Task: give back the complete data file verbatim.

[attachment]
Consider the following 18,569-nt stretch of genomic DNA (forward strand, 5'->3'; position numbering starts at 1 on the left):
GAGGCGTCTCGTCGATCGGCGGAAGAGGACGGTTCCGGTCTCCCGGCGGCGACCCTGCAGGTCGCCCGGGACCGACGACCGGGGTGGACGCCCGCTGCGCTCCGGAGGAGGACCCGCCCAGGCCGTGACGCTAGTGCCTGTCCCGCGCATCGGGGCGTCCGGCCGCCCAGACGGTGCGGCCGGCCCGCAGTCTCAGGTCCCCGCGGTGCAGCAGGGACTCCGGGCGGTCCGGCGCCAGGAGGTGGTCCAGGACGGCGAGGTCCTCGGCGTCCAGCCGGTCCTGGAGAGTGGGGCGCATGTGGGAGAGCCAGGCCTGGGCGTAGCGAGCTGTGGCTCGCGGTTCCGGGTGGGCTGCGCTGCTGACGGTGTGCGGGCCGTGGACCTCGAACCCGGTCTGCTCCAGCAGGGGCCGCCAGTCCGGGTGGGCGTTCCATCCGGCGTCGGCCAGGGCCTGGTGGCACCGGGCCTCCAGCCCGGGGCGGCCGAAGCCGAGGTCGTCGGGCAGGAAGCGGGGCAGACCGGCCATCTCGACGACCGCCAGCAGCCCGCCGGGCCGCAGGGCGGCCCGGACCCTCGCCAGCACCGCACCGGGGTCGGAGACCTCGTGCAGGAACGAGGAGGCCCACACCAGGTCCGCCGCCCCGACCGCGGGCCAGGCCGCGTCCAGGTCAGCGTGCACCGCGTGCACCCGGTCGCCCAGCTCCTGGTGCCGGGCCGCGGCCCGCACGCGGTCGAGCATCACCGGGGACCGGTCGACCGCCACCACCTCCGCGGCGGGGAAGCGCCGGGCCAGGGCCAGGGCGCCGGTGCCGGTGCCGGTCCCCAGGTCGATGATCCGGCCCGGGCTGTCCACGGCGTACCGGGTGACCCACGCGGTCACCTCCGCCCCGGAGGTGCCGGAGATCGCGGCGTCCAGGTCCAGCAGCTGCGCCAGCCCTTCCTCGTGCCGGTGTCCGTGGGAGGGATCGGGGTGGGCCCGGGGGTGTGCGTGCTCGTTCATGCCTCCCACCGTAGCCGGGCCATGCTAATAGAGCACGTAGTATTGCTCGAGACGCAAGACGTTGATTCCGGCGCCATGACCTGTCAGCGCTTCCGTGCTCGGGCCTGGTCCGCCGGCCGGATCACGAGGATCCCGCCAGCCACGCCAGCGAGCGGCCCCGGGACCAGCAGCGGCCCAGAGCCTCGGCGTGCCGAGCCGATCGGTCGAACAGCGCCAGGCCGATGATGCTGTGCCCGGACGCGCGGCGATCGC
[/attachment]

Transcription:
Consider the following 18,569-nt stretch of genomic DNA (forward strand, 5'->3'; position numbering starts at 1 on the left):
GAGGCGTCTCGTCGATCGGCGGAAGAGGACGGTTCCGGTCTCCCGGCGGCGACCCTGCAGGTCGCCCGGGACCGACGACCGGGGTGGACGCCCGCTGCGCTCCGGAGGAGGACCCGCCCAGGCCGTGACGCTAGTGCCTGTCCCGCGCATCGGGGCGTCCGGCCGCCCAGACGGTGCGGCCGGCCCGCAGTCTCAGGTCCCCGCGGTGCAGCAGGGACTCCGGGCGGTCCGGCGCCAGGAGGTGGTCCAGGACGGCGAGGTCCTCGGCGTCCAGCCGGTCCTGGAGAGTGGGGCGCATGTGGGAGAGCCAGGCCTGGGCGTAGCGAGCTGTGGCTCGCGGTTCCGGGTGGGCTGCGCTGCTGACGGTGTGCGGGCCGTGGACCTCGAACCCGGTCTGCTCCAGCAGGGGCCGCCAGTCCGGGTGGGCGTTCCATCCGGCGTCGGCCAGGGCCTGGTGGCACCGGGCCTCCAGCCCGGGGCGGCCGAAGCCGAGGTCGTCGGGCAGGAAGCGGGGCAGACCGGCCATCTCGACGACCGCCAGCAGCCCGCCGGGCCGCAGGGCGGCCCGGACCCTCGCCAGCACCGCACCGGGGTCGGAGACCTCGTGCAGGAACGAGGAGGCCCACACCAGGTCCGCCGCCCCGACCGCGGGCCAGGCCGCGTCCAGGTCAGCGTGCACCGCGTGCACCCGGTCGCCCAGCTCCTGGTGCCGGGCCGCGGCCCGCACGCGGTCGAGCATCACCGGGGACCGGTCGACCGCCACCACCTCCGCGGCGGGGAAGCGCCGGGCCAGGGCCAGGGCGCCGGTGCCGGTGCCGGTCCCCAGGTCGATGATCCGGCCCGGGCTGTCCACGGCGTACCGGGTGACCCACGCGGTCACCTCCGCCCCGGAGGTGCCGGAGATCGCGGCGTCCAGGTCCAGCAGCTGCGCCAGCCCTTCCTCGTGCCGGTGTCCGTGGGAGGGATCGGGGTGGGCCCGGGGGTGTGCGTGCTCGTTCATGCCTCCCACCGTAGCCGGGCCATGCTAATAGAGCACGTAGTATTGCTCGAGACGCAAGACGTTGATTCCGGCGCCATGACCTGTCAGCGCTTCCGTGCTCGGGCCTGGTCCGCCGGCCGGATCACGAGGATCCCGCCAGCCACGCCAGCGAGCGGCCCCGGGACCAGCAGCGGCCCAGAGCCTCGGCGTGCCGAGCCGATCGGTCGAACAGCGCCAGGCCGATGATGCTGTGCCCGGACGCGCGGCGATCGC